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In my User model, I want to search for whether a user has multiple accounts (aka 'multis').

Users have sessions; sessions are customized to set

  1. creator_id = ID of first user the session was logged in as, and
  2. updater_id = ID of last user the session was logged in as

(Both columns are indexed.)

If I detect that the two are different when a session is saved, I save the session for posterity (and this query), because it means that the user logged in as one and then logged in as the other - aka they're a multi. (To catch the recursive base case, the creator_id is then reset on the current session.)

Here's the code that does it:

class Session < ActiveRecord::SessionStore::Session
  attr_accessor :skip_setters

  before_save :set_ip
  before_save :set_user

    def set_user
      return true if self.skip_setters
      # First user on this session
      self.creator_id ||=[:user_id] 
      # Last user on this session
      self.updater_id =[:user_id] if[:user_id] 
      if self.creator_id and self.updater_id and 
       self.creator_id != self.updater_id
        logger.error "MULTI LOGIN: User #{self.creator.login} and \
          #{self.updater.login} from #{self.ip}"

        # Save a copy for later inspection
        backup = {|dup_session| 
          dup_session.attributes = self.attributes
          # overwrite the session_id so we don't conflict with the 
          # current one & it can't be used to log in
          dup_session.session_id = ActiveSupport::SecureRandom.hex(16)
          dup_session.skip_setters = true

        # Set this session to be single user again.
        # Updater is what the user looks for;
        # creator is the one that's there to trigger this.
        self.creator_id = self.updater_id

  # etc... e.g. log IP

The following query does work.

However, it's ugly, not very efficient, and doesn't play well with Rails' association methods. Keep in mind that sessions is an extremely large and heavily used table, and users almost as much.

I'd like to change this into a has_many association (so that all the associational magic works); possibly :through => a :multi_sessions association. It should capture both directions of multihood, not just one like the current association.

How can this be improved?

class User < ActiveRecord::Base
 has_many :sessions, :foreign_key => 'updater_id'

 # This association is only unidirectional; it won't catch the reverse case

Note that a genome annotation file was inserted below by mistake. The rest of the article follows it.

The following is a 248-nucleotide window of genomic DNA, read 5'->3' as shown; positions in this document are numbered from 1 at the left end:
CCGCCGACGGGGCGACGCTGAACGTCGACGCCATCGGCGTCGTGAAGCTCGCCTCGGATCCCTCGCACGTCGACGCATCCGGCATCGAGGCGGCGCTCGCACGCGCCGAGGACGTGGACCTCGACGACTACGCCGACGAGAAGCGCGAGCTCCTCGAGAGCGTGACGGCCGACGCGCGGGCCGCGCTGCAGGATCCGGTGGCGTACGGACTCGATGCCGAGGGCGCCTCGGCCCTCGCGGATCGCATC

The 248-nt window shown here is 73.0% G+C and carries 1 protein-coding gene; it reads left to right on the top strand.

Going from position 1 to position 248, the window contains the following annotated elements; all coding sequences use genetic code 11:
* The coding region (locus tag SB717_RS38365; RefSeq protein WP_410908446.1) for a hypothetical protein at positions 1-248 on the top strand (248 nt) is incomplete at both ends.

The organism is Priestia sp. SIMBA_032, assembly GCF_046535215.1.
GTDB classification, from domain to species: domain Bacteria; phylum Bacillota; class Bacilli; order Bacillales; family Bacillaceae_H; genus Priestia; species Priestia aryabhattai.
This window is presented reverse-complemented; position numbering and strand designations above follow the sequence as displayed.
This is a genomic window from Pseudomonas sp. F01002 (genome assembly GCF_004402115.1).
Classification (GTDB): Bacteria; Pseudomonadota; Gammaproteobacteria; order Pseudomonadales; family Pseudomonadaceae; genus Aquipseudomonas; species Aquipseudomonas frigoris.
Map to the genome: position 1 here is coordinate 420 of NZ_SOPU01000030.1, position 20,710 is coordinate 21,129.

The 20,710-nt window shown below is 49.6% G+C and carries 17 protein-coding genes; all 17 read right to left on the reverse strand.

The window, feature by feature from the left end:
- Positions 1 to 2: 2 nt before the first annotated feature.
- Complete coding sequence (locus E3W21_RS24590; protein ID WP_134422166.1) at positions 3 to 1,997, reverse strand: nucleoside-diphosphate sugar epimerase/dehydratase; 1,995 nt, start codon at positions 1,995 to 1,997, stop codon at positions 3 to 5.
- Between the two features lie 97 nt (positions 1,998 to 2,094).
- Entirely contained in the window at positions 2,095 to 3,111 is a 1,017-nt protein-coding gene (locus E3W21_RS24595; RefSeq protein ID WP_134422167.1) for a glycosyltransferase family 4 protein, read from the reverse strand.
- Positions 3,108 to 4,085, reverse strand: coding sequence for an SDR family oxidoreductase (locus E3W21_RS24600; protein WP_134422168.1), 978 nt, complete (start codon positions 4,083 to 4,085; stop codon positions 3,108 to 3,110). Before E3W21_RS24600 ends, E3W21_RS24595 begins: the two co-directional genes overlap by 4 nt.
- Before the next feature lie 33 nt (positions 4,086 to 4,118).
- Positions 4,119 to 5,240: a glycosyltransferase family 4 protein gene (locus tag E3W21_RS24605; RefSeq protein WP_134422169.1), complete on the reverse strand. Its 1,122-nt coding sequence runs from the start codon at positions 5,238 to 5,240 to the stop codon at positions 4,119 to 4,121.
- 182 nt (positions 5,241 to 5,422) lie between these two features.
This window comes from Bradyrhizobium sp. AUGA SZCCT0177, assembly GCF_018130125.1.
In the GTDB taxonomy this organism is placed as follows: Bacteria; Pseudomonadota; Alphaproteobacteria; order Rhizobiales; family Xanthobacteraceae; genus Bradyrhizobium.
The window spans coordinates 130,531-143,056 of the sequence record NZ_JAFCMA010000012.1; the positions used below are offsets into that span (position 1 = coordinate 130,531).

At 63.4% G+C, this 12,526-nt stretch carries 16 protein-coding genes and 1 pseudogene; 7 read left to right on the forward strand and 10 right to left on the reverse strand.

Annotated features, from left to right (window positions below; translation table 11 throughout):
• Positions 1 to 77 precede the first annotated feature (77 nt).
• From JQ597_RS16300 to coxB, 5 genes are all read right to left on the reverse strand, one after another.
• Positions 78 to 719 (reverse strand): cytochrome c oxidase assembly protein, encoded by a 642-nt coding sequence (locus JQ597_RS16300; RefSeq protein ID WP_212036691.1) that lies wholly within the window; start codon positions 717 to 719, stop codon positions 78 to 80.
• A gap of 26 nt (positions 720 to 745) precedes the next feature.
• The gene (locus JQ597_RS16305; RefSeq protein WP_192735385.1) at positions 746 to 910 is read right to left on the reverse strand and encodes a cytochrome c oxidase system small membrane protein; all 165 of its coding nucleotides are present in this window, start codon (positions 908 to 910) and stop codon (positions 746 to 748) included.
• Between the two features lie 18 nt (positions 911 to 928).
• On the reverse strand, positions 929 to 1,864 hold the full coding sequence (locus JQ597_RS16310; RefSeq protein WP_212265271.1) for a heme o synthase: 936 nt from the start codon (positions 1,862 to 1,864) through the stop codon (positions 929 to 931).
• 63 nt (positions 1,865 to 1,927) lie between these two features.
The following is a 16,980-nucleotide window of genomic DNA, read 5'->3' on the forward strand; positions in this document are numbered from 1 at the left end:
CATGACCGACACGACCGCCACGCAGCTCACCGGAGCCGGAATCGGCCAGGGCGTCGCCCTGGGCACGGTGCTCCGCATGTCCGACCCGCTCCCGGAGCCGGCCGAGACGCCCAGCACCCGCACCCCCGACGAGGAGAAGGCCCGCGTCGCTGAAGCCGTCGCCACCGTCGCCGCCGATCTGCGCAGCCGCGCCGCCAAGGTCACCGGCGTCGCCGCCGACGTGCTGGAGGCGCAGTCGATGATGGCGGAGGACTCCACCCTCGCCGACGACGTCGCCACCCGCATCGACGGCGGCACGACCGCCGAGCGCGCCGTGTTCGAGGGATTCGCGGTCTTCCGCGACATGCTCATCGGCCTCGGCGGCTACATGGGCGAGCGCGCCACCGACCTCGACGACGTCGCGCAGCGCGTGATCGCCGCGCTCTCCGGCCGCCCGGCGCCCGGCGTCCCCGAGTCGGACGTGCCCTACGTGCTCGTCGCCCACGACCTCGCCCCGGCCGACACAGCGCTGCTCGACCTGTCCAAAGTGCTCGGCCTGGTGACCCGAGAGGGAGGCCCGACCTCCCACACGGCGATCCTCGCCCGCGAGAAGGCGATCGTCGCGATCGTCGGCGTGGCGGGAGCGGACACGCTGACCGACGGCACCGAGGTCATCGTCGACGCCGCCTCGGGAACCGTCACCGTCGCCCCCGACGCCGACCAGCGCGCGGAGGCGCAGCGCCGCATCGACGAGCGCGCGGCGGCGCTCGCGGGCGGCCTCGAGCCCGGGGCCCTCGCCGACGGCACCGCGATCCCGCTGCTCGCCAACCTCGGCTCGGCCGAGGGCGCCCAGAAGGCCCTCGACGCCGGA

# (i.e. someone logged in first as this user and then as the other)
 has_many :multi_sessions, :foreign_key => 'updater_id', 
  :conditions => 'sessions.updater_id != sessions.creator_id',
  :class_name => 'Session'
 has_many :multi_users, :through => :multi_sessions,
  :source => 'creator', :class_name => 'User'


 # This does catch both, but is pretty ugly :(
 def multis
  # Version 1
  User.find_by_sql "SELECT DISTINCT users.* FROM users \
    INNER JOIN sessions \
      ON (sessions.updater_id = #{} XOR sessions.creator_id = {}) AND \
         (sessions.updater_id = XOR sessions.creator_id = \
    WHERE !=  #{}"
  # Version 2
  User.find(sessions.find(:all, :conditions => 'creator_id != updater_id', 
    :select => 'DISTINCT creator_id, updater_id').map{|x|
      [x.creator_id, x.updater_id]}.flatten.uniq - [])
share|improve this question
Why do you let a session change user ID during its course? Assuming there is a good reason for doing so (a reason which eludes me right now), why don't you simply track that a session changes user ID when it changes? Doing it retroactively seems to complicate life unnecessarily - and your query is slow and unreliable. – Jonathan Leffler May 10 '09 at 15:38
For example, I may want to persist flash messages across a login/logout; this requires a persistent session. (Or alternately, persisting part of the data across two "different" sessions, which really isn't much gain.) Doing it retroactively means that I can go look at the session data later (eg if there was some abuse going on), know the relative timing, etc. I.e., auditing purposes. Plus - I do track that it changes ID when it changes; that's what the after_save trap is for. :-P – Sai May 10 '09 at 16:00
OK: so make the 'after_save' trap record that the change occurred so that you don't have to grope around the DBMS for the information; record what you need when it happens. I'll take your word that the persistent flash is correct - it sounds mostly plausible, but it isn't my area of expertise. – Jonathan Leffler May 10 '09 at 16:42
If your code works, see – MickTaiwan May 18 '09 at 21:16

I think the problem you're trying to solve of session re-use is a strange one. You're much better off mapping IPs to unique logins by processing your logs to detect sock-puppets or users with multiple accounts. There are more reliable and easier ways to solve your problem.

share|improve this answer

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